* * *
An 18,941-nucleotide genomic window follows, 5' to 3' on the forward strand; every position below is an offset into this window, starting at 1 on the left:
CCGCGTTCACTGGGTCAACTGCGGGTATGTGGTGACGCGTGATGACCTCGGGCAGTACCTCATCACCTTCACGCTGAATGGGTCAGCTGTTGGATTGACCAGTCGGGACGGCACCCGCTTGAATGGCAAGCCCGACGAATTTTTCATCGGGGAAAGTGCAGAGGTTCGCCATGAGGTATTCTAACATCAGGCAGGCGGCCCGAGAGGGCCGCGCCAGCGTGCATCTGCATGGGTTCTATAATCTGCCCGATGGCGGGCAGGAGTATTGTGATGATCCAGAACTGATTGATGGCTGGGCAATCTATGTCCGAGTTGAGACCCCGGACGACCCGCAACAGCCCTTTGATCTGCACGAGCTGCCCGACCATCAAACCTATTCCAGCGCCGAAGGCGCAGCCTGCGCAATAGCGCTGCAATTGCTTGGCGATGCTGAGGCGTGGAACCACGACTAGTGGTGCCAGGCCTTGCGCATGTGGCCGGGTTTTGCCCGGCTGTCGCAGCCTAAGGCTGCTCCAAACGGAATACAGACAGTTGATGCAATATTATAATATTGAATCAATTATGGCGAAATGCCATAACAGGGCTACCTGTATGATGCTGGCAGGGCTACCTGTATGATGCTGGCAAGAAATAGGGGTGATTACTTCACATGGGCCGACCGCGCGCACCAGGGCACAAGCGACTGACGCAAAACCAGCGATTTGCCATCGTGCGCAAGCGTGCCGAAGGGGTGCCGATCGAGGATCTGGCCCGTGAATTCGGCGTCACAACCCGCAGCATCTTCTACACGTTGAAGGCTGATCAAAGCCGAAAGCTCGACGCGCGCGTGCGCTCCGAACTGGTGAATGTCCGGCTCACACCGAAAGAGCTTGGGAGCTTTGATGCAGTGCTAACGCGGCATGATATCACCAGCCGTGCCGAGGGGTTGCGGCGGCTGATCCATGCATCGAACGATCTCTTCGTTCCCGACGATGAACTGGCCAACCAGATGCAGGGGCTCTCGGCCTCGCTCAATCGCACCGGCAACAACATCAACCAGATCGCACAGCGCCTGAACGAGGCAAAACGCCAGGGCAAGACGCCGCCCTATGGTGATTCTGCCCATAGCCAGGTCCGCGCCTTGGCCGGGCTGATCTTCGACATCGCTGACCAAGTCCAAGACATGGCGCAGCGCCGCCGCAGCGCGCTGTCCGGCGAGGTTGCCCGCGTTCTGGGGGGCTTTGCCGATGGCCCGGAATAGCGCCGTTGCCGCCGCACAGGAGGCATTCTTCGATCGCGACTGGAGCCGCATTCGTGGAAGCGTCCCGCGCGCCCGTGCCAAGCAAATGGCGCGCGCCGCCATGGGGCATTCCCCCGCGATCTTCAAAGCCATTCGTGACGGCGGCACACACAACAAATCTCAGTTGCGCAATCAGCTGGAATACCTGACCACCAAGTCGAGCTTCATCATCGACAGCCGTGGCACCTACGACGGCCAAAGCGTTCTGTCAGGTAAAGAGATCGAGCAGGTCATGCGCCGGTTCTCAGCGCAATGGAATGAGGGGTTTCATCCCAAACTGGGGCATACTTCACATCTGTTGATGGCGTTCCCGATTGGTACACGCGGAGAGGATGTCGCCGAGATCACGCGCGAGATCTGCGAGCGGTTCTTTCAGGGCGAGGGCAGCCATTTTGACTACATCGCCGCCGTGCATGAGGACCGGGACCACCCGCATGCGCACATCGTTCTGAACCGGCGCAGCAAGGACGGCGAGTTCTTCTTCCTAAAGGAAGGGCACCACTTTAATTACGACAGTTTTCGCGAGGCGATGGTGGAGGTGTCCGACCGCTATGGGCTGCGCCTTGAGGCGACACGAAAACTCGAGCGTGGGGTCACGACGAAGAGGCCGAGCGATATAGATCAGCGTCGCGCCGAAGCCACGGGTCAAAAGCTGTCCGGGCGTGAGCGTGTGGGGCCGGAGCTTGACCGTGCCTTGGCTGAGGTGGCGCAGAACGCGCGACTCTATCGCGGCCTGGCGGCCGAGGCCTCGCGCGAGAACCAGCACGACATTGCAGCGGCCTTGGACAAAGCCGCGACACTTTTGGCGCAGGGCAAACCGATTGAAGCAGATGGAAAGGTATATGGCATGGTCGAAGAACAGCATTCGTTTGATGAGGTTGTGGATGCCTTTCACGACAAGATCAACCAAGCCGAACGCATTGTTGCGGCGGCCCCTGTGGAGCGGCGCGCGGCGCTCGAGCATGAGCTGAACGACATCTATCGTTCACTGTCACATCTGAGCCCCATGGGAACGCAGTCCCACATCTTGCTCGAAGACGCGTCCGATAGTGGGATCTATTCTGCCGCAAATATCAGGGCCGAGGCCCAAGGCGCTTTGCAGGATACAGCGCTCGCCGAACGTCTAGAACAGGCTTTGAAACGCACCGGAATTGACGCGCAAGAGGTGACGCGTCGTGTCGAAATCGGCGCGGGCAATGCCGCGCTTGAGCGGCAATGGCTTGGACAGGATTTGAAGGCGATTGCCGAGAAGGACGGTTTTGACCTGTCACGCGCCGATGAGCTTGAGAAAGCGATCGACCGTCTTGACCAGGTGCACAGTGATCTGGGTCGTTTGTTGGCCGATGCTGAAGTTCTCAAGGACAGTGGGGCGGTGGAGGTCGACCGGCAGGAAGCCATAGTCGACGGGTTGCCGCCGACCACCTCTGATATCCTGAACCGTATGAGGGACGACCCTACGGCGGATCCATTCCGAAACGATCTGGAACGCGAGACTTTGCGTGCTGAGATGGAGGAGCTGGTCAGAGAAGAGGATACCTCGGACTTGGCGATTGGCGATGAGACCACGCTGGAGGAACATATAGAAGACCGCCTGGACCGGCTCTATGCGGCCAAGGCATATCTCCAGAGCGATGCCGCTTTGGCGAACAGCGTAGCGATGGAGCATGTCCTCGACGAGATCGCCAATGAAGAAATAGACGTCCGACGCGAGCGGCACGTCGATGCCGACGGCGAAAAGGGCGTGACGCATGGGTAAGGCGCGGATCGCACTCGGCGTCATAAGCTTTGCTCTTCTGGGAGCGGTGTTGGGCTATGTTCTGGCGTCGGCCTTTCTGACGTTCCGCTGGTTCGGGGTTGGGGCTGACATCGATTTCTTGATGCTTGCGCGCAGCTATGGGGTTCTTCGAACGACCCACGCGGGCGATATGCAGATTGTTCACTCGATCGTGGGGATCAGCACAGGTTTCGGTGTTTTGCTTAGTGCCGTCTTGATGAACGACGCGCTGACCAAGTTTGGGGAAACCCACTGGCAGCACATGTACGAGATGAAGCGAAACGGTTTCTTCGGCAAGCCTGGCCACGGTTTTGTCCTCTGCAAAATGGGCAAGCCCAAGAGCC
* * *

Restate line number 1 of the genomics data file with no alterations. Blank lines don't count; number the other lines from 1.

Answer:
An 18,941-nucleotide genomic window follows, 5' to 3' on the forward strand; every position below is an offset into this window, starting at 1 on the left: